When Boehner championed defunding Obamacare in 2013, he knew it would never effect an end to Obamacare. It was a way to express conservative bona fides on the cheap, pandering to the conservative base, leaving now-Senate Majority Leader Mitch McConnell (who's leading the effort to "repeal" Obamacare in the Senate) to do the dirty work of quietly sabotaging the effort. Similarly, in 2015, Republicans in Congress knew that Obama would veto their bill to repeal, and that they wouldn't have the votes to override the veto.
Maybe, just maybe, all of that was nothing more than a show, meant to get you excited and to get them elected?
After all, if it were not, what would be keeping them from sending that same repeal bill from 2015 to President Trump's desk with the actual prospect of repeal, knowing that he would sign it?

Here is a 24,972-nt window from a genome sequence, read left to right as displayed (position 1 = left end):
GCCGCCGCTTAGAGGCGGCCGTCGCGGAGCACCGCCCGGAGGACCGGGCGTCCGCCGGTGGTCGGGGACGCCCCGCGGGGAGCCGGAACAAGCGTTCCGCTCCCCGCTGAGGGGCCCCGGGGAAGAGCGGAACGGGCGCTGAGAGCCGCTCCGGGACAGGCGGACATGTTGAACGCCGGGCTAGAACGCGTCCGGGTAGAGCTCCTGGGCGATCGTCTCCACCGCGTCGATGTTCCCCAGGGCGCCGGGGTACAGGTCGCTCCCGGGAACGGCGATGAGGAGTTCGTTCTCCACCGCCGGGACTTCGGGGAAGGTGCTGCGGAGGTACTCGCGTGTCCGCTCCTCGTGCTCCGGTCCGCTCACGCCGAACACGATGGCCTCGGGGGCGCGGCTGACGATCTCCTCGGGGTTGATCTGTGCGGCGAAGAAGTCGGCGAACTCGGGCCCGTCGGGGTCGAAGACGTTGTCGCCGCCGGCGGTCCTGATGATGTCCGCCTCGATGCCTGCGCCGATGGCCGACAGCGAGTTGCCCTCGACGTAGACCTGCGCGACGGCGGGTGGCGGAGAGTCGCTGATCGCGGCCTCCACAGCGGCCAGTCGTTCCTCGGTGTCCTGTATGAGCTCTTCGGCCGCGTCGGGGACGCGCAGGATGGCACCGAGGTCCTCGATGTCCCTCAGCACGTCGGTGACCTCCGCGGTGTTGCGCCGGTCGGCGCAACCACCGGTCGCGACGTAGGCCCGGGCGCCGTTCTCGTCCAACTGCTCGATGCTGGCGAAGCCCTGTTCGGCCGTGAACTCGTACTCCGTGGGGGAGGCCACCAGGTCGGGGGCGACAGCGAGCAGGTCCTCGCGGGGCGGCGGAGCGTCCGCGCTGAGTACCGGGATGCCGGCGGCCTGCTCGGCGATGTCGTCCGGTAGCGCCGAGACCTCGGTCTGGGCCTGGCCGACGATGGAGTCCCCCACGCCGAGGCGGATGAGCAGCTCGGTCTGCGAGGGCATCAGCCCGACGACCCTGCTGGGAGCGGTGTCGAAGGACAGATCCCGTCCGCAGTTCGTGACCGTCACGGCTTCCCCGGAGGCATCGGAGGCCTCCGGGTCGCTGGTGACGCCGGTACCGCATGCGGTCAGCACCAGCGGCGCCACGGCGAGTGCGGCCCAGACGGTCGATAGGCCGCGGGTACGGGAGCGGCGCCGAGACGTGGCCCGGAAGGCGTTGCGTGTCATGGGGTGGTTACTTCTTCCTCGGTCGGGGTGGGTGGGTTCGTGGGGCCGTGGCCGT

Republicans can still win this. They can win this because, against all odds, the American people have put the pieces in place necessary to repeal Obamacare outright. Those Republicans who vote against a pure repeal will be cast out as quickly as House Majority Leader Eric Cantor of Virginia, who spectacularly lostthe Republican primary as a result of his pro-amnesty position in 2014.
And Republicans need to win this, because if they do not, Republicans will own whatever now comes of Obamacare. They will own it because now they have the ability to repeal it, but are refusing to do so in hopes of "reforming" it.
Future legislation, including much needed tax reform, hinges on this. The legacy of Trump and this Republican Congress hinges on this. All they need to do is pass a simple bill to repeal Obamacare, as Republicans promised the American people. Healthcare reform - hopefully free-market reform - can follow thereafter.